What is Project Management?

Project management is a discipline that involves starting, planning, delegating, controlling, and finishing a team project, usually in a professional setting. The project usually has certain goals and projected outcomes which must be met for the project to be deemed a success.

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Projects might include creating a product, service, or campaign. They usually have a clear beginning and end, and may be constrained by factors such as funding, quality, scope, deadlines, or manpower. The goal of a project is usually to bring added value, knowledge, or change to an organization.

Projects are temporary, which makes them unique from recurring business operations. Recurring business operations are semi-permanent and repetitive. With project management, a large part of the challenge is figuring out the best way to achieve the projected outcomes within the timeframe. As a result, business-as-usual operations and project management operations are quite different in nature, and require a different set of managerial and technical skills.

Stages of Project Management

Project management involves several different stages. These include:

  • Initiating. In the initiating process stage, the nature and scope of the project is identified. During the initiating stage, it’s important to consider the business or organization’s needs, review current operations, analyze costs and benefits, identify stakeholders, and create a project charter. When this stage is not completed properly, it is difficult for the end result to meet the business’ needs.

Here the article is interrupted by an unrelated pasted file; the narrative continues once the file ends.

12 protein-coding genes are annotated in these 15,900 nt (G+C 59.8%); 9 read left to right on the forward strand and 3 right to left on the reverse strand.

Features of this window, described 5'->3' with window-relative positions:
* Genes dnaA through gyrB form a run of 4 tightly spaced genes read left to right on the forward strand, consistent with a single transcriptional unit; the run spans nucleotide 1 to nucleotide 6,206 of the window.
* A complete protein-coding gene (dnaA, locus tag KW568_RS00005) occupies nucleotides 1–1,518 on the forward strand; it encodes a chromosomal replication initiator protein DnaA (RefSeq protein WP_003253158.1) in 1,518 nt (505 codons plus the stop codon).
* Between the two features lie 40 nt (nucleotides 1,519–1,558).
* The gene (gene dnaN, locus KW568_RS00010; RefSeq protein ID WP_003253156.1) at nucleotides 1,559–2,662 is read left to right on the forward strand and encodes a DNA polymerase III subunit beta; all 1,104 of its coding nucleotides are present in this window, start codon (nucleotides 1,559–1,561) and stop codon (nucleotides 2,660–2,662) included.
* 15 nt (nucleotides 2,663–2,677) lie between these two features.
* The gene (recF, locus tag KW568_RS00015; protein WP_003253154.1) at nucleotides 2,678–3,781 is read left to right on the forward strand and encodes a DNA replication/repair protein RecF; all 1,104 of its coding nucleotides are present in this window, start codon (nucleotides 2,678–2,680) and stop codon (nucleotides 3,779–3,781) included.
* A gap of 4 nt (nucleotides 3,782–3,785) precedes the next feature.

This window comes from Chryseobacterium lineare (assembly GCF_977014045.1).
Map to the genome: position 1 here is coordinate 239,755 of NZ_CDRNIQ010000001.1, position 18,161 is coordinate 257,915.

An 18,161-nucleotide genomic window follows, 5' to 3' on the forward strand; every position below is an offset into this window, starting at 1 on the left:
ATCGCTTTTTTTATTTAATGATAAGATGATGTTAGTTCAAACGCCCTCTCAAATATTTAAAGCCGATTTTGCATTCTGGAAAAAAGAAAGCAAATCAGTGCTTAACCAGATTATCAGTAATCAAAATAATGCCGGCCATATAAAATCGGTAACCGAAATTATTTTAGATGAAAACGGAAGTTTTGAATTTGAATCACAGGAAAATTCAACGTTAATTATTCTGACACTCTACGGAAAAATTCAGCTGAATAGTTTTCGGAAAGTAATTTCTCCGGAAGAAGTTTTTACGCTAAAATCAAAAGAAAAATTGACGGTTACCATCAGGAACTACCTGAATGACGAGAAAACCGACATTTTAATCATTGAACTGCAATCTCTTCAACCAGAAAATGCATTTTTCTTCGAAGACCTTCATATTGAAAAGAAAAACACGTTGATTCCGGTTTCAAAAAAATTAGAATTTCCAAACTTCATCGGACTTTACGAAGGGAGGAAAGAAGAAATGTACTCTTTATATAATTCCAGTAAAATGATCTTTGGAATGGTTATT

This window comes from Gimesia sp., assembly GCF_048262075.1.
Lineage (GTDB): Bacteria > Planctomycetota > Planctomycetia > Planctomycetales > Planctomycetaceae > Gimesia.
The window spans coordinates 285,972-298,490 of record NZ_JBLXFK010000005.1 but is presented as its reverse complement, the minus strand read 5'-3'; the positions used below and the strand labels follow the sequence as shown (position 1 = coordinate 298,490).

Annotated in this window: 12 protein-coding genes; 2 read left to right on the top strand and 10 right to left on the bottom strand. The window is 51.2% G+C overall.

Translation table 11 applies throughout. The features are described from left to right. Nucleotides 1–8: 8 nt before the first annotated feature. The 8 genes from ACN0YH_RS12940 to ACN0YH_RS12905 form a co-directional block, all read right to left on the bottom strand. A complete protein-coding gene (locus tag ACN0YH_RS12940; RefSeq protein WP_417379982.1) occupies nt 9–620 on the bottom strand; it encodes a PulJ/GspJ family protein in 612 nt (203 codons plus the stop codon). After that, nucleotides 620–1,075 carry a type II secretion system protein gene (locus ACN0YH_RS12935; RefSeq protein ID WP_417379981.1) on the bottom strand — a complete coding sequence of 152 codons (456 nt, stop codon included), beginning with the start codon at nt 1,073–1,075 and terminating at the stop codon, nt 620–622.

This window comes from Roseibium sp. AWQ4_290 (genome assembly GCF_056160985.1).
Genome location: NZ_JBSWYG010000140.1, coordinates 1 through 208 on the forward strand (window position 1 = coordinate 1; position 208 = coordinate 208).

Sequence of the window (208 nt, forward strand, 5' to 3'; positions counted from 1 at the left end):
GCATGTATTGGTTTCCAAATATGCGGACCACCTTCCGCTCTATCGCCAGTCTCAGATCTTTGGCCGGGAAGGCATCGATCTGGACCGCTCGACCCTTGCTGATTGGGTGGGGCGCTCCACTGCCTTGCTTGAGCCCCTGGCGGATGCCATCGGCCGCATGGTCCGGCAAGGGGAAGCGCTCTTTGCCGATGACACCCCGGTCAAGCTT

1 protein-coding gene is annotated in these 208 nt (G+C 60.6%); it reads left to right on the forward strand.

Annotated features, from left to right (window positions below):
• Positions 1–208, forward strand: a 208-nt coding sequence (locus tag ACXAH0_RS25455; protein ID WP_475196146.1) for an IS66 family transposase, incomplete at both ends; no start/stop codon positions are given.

• Planning. During the planning stage, a detailed plan is drawn up. The purpose of the plan is to schedule deadlines within a larger time constraint, allocate resources, and manage risk while the project is being executed. A project plan should include a schedule, a budget, risk assessments, formal approval, cost and time estimates, resource requirements, a list of activities, and allocation of responsibilities.
  • Executing. The execution stage ensures that the points of the plan are carried out effectively and efficiently. This phase results directly in the completion of the project’s deliverables.
  • Monitoring. The monitoring and controlling stage includes a framework for identifying problems or deficiencies and correcting them. Potential problems must be dealt with in a timely and effective manner in order for the project to proceed as planned and objectives met. This includes keeping all members involved informed of the progression of the project and whether it varies from the plan. If it does vary from the plan, all members must be made aware of the corrective action to take.
  • Closing. Closing is the final stage in the management of a project. It includes the formal completion of the project and the end result. Related activities may include closing a contract and resolving any unresolved issues. It may also include a review of the outcomes of the project. If any errors were made throughout, this post-review offers an opportunity for members to learn from them. Items that were well-implemented may also be discussed at this time.

There are various project management styles, including traditional approaches, PRINCE2, critical chain project management, process-based project management, lean project management, benefits project management, and extreme project management. Each style has its own advantages and disadvantages.   

Project Collaboration Management

Project collaboration management is a type of project management that focuses on ensuring that collaboration is facilitated. This may include the use of software to share files and documents, sessions when team members can express concerns and difficulties, and identification of strengths and weaknesses of each collaborator.

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